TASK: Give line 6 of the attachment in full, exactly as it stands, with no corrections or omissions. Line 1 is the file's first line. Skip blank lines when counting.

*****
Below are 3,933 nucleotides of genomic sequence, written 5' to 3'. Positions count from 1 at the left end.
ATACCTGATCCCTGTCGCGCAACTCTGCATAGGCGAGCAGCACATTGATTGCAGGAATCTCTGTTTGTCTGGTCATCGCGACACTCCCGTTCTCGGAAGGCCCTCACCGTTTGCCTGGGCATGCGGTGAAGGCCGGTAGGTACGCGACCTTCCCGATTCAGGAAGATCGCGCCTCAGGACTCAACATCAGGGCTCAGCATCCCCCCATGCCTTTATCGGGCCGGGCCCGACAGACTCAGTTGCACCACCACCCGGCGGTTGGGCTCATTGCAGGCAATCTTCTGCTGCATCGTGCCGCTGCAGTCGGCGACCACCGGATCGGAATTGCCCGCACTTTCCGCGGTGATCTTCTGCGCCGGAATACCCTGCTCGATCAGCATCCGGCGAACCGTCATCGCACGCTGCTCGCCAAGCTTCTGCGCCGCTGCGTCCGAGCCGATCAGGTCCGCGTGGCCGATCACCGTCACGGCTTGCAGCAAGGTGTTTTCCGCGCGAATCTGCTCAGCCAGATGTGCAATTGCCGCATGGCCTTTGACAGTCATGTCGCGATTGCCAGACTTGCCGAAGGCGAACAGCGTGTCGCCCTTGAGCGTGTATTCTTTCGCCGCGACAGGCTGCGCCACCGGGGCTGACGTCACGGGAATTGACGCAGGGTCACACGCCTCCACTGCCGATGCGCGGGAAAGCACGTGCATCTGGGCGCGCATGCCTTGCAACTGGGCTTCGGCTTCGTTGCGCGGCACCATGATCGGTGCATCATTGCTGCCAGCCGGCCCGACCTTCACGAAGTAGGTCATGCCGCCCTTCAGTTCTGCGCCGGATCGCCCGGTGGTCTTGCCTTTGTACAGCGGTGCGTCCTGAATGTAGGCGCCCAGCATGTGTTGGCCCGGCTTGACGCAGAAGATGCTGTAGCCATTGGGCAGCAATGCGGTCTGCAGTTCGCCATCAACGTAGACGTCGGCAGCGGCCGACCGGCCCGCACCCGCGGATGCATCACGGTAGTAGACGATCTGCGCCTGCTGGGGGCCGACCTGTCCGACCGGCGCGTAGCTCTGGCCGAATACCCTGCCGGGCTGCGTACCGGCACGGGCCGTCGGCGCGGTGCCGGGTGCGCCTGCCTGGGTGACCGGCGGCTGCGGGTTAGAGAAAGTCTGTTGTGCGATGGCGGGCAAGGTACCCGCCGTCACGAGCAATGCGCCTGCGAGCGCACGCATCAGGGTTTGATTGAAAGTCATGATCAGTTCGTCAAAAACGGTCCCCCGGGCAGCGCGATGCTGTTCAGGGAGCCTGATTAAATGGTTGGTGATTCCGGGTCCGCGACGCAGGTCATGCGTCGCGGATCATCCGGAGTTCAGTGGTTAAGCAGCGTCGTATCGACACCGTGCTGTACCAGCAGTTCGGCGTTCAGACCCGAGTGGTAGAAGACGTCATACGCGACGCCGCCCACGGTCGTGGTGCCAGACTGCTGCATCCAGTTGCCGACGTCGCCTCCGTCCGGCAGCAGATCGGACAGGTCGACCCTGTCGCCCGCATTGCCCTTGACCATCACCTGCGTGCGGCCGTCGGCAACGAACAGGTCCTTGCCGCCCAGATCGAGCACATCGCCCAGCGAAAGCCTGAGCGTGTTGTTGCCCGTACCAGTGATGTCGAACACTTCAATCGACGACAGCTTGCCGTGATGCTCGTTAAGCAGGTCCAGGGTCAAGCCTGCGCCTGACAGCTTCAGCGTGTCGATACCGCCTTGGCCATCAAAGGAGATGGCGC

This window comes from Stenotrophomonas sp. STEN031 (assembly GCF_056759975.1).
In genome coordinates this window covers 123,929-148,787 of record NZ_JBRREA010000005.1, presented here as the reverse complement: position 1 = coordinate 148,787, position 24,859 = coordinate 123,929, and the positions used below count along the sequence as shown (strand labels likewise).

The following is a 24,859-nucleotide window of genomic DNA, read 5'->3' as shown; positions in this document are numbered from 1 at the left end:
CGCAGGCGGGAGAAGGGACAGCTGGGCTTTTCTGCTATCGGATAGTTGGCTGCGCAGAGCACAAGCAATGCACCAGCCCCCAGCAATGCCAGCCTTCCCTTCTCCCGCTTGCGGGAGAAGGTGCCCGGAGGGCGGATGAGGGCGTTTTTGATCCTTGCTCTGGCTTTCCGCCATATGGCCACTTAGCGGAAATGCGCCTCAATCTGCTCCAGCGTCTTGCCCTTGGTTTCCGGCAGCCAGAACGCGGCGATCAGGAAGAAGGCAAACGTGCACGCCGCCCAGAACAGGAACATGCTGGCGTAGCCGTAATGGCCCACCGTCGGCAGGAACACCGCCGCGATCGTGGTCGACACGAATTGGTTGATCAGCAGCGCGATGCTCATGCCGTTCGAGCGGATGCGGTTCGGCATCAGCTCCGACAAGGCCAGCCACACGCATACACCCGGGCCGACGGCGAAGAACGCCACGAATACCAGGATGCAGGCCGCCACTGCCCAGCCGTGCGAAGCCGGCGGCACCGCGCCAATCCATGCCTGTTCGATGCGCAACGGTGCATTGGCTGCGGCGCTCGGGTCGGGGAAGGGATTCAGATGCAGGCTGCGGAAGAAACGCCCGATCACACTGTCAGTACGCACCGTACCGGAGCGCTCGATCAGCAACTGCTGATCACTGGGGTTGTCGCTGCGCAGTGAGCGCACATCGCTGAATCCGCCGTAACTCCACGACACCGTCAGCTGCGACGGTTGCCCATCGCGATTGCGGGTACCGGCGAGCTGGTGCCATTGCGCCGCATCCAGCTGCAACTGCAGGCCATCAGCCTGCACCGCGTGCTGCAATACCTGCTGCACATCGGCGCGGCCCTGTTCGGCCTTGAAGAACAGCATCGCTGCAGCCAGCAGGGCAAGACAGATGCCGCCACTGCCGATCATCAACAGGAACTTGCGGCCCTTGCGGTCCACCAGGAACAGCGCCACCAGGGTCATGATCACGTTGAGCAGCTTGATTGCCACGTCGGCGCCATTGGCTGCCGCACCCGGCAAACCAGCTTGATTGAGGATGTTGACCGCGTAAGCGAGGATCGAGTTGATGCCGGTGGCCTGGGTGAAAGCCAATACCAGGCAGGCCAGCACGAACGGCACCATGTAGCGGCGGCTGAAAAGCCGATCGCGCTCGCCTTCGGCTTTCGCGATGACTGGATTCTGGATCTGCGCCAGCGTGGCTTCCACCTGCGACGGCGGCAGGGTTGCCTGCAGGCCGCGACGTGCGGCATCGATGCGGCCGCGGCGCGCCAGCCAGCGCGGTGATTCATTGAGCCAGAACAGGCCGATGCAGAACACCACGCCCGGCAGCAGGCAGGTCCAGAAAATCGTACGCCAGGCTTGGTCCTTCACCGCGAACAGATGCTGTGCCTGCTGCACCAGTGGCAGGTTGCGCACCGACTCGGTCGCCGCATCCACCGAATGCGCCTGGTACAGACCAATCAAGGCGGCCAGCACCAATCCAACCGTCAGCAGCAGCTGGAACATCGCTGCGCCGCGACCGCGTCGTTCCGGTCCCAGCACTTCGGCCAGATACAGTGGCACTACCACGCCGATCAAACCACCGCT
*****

CGCAGGCGGGAGAAGGGACAGCTGGGCTTTTCTGCTATCGGATAGTTGGCTGCGCAGAGCACAAGCAATGCACCAGCCCCCAGCAATGCCAGCCTTCCCTTCTCCCGCTTGCGGGAGAAGGTGCCCGGAGGGCGGATGAGGGCGTTTTTGATCCTTGCTCTGGCTTTCCGCCATATGGCCACTTAGCGGAAATGCGCCTCAATCTGCTCCAGCGTCTTGCCCTTGGTTTCCGGCAGCCAGAACGCGGCGATCAGGAAGAAGGCAAACGTGCACGCCGCCCAGAACAGGAACATGCTGGCGTAGCCGTAATGGCCCACCGTCGGCAGGAACACCGCCGCGATCGTGGTCGACACGAATTGGTTGATCAGCAGCGCGATGCTCATGCCGTTCGAGCGGATGCGGTTCGGCATCAGCTCCGACAAGGCCAGCCACACGCATACACCCGGGCCGACGGCGAAGAACGCCACGAATACCAGGATGCAGGCCGCCACTGCCCAGCCGTGCGAAGCCGGCGGCACCGCGCCAATCCATGCCTGTTCGATGCGCAACGGTGCATTGGCTGCGGCGCTCGGGTCGGGGAAGGGATTCAGATGCAGGCTGCGGAAGAAACGCCCGATCACACTGTCAGTACGCACCGTACCGGAGCGCTCGATCAGCAACTGCTGATCACTGGGGTTGTCGCTGCGCAGTGAGCGCACATCGCTGAATCCGCCGTAACTCCACGACACCGTCAGCTGCGACGGTTGCCCATCGCGATTGCGGGTACCGGCGAGCTGGTGCCATTGCGCCGCATCCAGCTGCAACTGCAGGCCATCAGCCTGCACCGCGTGCTGCAATACCTGCTGCACATCGGCGCGGCCCTGTTCGGCCTTGAAGAACAGCATCGCTGCAGCCAGCAGGGCAAGACAGATGCCGCCACTGCCGATCATCAACAGGAACTTGCGGCCCTTGCGGTCCACCAGGAACAGCGCCACCAGGGTCATGATCACGTTGAGCAGCTTGATTGCCACGTCGGCGCCATTGGCTGCCGCACCCGGCAAACCAGCTTGATTGAGGATGTTGACCGCGTAAGCGAGGATCGAGTTGATGCCGGTGGCCTGGGTGAAAGCCAATACCAGGCAGGCCAGCACGAACGGCACCATGTAGCGGCGGCTGAAAAGCCGATCGCGCTCGCCTTCGGCTTTCGCGATGACTGGATTCTGGATCTGCGCCAGCGTGGCTTCCACCTGCGACGGCGGCAGGGTTGCCTGCAGGCCGCGACGTGCGGCATCGATGCGGCCGCGGCGCGCCAGCCAGCGCGGTGATTCATTGAGCCAGAACAGGCCGATGCAGAACACCACGCCCGGCAGCAGGCAGGTCCAGAAAATCGTACGCCAGGCTTGGTCCTTCACCGCGAACAGATGCTGTGCCTGCTGCACCAGTGGCAGGTTGCGCACCGACTCGGTCGCCGCATCCACCGAATGCGCCTGGTACAGACCAATCAAGGCGGCCAGCACCAATCCAACCGTCAGCAGCAGCTGGAACATCGCTGCGCCGCGACCGCGTCGTTCCGGTCCCAGCACTTCGGCCAGATACAGTGGCACTACCACGCCGATCAAACCACCGCT